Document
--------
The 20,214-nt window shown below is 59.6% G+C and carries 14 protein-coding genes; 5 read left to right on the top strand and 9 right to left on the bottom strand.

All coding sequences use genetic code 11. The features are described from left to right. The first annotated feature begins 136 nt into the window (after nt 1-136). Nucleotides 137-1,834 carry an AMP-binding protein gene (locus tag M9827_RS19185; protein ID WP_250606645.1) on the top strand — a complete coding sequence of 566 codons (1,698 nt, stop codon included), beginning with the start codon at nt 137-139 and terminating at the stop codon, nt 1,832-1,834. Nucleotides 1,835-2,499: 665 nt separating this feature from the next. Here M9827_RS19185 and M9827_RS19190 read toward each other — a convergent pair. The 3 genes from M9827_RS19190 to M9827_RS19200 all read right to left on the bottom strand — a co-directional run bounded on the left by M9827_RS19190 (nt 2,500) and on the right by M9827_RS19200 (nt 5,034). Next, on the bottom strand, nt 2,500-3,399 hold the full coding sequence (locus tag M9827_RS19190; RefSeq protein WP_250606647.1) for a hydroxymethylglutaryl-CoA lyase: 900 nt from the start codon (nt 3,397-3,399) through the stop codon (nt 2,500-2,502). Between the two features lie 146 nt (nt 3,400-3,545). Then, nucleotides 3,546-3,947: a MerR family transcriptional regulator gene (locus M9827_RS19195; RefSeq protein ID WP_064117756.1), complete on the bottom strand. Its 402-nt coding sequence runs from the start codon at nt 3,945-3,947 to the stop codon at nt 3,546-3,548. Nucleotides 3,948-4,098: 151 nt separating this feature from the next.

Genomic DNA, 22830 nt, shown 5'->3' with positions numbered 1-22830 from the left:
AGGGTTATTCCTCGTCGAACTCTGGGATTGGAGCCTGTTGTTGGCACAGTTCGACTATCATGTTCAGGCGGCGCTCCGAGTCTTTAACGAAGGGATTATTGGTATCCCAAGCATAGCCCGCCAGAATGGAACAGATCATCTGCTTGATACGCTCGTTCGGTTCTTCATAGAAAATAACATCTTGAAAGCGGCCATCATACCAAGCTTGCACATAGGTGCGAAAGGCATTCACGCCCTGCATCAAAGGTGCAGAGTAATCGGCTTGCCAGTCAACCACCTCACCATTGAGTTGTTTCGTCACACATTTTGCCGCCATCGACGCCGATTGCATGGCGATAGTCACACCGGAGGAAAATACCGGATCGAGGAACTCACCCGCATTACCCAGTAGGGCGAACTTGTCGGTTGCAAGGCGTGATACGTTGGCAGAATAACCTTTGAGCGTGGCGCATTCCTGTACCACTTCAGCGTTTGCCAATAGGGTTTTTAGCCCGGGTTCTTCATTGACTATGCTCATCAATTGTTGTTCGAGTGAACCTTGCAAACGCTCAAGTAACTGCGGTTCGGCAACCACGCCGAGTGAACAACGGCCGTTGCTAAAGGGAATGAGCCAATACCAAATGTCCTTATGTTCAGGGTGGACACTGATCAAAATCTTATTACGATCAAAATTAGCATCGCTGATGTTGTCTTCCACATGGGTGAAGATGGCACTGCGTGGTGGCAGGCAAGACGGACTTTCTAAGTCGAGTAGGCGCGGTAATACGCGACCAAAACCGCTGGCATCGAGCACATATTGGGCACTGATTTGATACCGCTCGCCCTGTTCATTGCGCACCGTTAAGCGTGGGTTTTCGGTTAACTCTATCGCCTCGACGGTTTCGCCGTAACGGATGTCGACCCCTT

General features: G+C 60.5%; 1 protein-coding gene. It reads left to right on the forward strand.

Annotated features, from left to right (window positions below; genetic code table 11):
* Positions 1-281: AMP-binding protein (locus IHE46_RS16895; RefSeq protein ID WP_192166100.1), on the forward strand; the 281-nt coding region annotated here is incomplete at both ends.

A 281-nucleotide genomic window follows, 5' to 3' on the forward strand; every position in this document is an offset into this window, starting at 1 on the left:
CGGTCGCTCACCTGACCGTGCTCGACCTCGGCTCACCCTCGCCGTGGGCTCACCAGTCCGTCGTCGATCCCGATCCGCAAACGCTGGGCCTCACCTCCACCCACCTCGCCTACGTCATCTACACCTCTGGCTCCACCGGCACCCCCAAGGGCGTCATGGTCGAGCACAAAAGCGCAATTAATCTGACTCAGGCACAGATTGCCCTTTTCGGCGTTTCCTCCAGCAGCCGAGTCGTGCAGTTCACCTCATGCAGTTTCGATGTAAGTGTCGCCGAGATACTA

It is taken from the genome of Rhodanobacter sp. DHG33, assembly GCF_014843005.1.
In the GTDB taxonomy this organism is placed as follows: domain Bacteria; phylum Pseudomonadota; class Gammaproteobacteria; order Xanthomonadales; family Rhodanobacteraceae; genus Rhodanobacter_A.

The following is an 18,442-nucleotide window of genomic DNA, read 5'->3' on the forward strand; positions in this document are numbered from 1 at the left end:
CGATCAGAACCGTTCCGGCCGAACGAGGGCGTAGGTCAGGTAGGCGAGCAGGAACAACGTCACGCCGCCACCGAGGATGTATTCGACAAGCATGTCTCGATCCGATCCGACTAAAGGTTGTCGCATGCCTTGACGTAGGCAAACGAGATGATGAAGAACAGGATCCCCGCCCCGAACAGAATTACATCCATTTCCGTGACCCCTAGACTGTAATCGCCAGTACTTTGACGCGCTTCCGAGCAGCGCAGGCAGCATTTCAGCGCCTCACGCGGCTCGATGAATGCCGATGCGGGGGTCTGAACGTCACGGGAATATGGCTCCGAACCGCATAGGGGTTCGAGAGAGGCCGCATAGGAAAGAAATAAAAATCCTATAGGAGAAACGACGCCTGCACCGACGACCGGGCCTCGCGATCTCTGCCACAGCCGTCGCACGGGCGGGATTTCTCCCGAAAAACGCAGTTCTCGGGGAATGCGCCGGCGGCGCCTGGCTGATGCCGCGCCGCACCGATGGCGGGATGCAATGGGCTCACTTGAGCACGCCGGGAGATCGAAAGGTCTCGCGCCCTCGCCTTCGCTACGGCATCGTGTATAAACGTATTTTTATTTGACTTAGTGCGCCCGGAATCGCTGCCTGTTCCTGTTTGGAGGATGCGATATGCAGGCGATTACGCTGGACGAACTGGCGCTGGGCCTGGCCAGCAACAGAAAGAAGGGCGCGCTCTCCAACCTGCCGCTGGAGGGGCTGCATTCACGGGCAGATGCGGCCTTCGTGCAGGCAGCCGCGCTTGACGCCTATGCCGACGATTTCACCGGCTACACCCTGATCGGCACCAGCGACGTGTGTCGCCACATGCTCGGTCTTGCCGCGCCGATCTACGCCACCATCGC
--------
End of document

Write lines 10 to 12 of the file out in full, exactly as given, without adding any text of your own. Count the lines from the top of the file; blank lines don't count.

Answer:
It is taken from the genome of Rhodanobacter sp. DHG33, assembly GCF_014843005.1.
In the GTDB taxonomy this organism is placed as follows: domain Bacteria; phylum Pseudomonadota; class Gammaproteobacteria; order Xanthomonadales; family Rhodanobacteraceae; genus Rhodanobacter_A.

The following is an 18,442-nucleotide window of genomic DNA, read 5'->3' on the forward strand; positions in this document are numbered from 1 at the left end: